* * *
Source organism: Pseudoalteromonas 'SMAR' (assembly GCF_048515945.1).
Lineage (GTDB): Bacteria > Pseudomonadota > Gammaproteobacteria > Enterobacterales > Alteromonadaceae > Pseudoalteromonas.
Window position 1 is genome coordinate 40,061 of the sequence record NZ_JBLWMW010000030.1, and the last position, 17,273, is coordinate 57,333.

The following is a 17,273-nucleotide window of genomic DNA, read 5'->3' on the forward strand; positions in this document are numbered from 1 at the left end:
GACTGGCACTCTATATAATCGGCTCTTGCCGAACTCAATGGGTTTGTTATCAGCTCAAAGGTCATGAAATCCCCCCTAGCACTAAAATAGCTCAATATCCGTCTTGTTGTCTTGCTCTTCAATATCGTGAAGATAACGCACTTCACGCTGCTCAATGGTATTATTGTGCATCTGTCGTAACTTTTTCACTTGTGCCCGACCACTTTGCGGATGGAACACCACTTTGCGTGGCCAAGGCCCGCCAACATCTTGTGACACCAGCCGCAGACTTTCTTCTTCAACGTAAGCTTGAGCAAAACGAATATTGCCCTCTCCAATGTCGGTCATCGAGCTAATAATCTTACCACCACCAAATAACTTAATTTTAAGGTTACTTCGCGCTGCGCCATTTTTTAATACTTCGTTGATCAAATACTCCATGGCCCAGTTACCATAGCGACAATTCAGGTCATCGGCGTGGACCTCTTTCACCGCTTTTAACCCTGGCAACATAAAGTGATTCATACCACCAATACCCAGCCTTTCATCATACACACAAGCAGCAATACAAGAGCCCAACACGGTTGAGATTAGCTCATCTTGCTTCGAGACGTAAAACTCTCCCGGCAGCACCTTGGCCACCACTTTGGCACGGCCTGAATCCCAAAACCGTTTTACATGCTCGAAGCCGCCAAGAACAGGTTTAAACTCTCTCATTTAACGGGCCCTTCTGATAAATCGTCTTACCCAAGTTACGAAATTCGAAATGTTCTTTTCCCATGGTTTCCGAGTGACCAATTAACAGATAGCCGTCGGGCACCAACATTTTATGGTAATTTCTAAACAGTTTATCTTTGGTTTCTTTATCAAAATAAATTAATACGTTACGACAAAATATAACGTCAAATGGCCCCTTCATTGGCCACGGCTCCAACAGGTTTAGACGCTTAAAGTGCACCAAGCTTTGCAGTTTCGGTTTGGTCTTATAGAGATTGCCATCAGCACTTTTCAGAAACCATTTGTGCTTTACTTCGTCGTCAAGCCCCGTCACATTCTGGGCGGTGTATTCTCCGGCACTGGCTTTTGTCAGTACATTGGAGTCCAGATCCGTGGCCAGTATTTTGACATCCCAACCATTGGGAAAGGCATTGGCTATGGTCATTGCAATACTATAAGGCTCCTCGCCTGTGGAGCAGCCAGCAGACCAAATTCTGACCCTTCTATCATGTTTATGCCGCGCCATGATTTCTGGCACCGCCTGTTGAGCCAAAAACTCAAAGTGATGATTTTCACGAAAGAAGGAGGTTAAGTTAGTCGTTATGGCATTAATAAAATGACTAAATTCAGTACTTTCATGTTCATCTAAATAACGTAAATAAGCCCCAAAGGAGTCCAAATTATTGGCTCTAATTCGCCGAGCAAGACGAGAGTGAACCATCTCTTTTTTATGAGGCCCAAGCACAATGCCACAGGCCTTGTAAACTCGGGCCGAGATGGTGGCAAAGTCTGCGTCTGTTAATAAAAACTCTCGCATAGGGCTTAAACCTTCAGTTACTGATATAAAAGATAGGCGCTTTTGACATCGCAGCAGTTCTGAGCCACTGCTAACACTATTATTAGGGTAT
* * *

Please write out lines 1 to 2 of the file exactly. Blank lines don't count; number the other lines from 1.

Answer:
Source organism: Pseudoalteromonas 'SMAR' (assembly GCF_048515945.1).
Lineage (GTDB): Bacteria > Pseudomonadota > Gammaproteobacteria > Enterobacterales > Alteromonadaceae > Pseudoalteromonas.